Monday 9 December 2019

O'Brien hoping to follow in footsteps of O'Driscoll and Ringrose


Tommy O'Brien in attendance during the Ireland U20 Rugby Press Conference at PwC Head Office in Spencer Dock, Dublin. Photo: Sportsfile
Tommy O'Brien in attendance during the Ireland U20 Rugby Press Conference at PwC Head Office in Spencer Dock, Dublin. Photo: Sportsfile
Cian Tracey

Cian Tracey

There is something about Blackrock College and the number 13 jersey.

Brian O'Driscoll set the platform, Garry Ringrose has since followed in his footsteps and now Tommy O'Brien is bidding to do the same, as he becomes the latest exciting talent off the conveyor belt.

Having played the majority of his rugby on the wing for the Ireland U-20s last year, before a hamstring injury scuppered his chances of featuring at the Junior World Cup, O'Brien is now primed to feature at outside centre.

The Leinster Academy player was unanimously voted as captain by his team-mates for this year's U-20s Six Nations and O'Brien is eager to hit the ground running.

"It's a tough line to follow," he admitted.

"Obviously BOD and Garry recently. I'm aspiring to be like those guys but I'm a long way off the finished article at the moment. Garry was three years ahead of me in school.

"I was in third year when he was in sixth year and he had that great Cup season.

"His brother is in my year so I'm actually good friends with him so I'd know Garry quite well at this stage.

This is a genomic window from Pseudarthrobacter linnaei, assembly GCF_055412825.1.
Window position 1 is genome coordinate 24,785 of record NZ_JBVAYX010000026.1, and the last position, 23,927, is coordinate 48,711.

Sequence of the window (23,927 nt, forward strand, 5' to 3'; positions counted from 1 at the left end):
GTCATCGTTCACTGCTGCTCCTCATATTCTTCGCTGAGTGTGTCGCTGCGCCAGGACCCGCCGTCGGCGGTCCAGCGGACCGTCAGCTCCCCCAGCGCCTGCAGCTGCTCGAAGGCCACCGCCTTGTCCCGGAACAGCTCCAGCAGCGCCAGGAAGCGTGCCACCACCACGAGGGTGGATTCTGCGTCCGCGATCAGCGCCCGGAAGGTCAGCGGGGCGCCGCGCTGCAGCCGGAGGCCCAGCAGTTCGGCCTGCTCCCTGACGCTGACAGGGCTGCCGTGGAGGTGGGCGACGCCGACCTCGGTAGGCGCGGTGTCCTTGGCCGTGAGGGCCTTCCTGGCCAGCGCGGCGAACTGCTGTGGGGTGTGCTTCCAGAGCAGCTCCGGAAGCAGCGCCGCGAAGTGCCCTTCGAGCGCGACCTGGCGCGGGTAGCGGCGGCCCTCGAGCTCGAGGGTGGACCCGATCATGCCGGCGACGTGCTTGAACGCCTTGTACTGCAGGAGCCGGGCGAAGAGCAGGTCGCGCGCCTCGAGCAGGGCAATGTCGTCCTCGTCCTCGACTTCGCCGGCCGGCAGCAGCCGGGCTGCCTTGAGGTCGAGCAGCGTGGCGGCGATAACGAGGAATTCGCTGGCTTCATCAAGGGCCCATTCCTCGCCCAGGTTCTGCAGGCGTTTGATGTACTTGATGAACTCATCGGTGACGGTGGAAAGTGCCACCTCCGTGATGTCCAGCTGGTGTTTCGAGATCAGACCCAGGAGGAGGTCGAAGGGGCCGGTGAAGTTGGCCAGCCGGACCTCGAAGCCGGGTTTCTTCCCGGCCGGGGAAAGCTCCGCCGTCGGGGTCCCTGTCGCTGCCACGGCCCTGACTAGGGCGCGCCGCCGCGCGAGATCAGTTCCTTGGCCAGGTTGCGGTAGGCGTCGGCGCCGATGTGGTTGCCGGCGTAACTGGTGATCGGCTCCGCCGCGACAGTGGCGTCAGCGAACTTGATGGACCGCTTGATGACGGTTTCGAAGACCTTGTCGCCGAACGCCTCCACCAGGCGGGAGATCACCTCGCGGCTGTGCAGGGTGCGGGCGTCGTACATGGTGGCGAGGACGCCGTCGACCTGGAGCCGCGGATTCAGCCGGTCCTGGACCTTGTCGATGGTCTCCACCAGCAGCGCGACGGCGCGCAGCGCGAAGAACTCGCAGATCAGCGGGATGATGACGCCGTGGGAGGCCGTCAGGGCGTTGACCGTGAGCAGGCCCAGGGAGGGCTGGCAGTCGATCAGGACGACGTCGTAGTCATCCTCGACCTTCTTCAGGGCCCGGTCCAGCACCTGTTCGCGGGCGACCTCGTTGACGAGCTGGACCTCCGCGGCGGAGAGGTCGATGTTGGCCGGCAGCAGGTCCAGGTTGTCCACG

"His brother Jack is obviously in second year in college as well."

The path has been set by O'Driscoll and Ringrose, and while O'Brien isn't getting ahead of himself, he knows what is possible.

"Yeah, it gives you a bit of belief that if they can do it, it's doable," he maintained.

"Obviously, it took a lot of hard work. I know those guys worked very hard coming up through sub-academies and Leinster Academies and then they got their chance with the 20s and kicked on. It is doable but obviously a lot of hard work goes into it.

"People are going to draw comparisons. At the moment it's up to me. I'm still young. I'm still 19.

"It's up to me to become the player I am going to be. I'm just going to do what I do best. Everyone has their own kind of traits and points of difference.

"I'll focus on my own ones and become the player I'm going to be I guess."

O'Brien being selected as captain also brings an end to St Michael's dominance over the armband in recent years, which will come as an added bonus to the former Blackrock student.

"I would have played last year but would have had a bit of experience on my side that would have helped me in terms of getting this captaincy," O'Brien added.

"I would have known Noel (McNamara) well as my Leinster 'A' team's coach, Leinster 20s coach and Irish 18s coach so I would have a good relationship with him.

"I'd know some of the guys playing 20s last year, Irish U-18s so I think I just had a good relationship with everyone.

"I'm quite happy being vocal on the pitch and don't mind speaking up. Noel asked me and I was delighted to say yes.

"He just said I'm well-respected by the staff and also the players so yeah when you have the respect of the players.

"You can't really lead anyone if you don't have anyone's respect so once he told me I had the respect of everyone and everyone's support, I knew I'd be delighted and honoured to lead them."'s U-20s Six Nations coverage is in association with PwC

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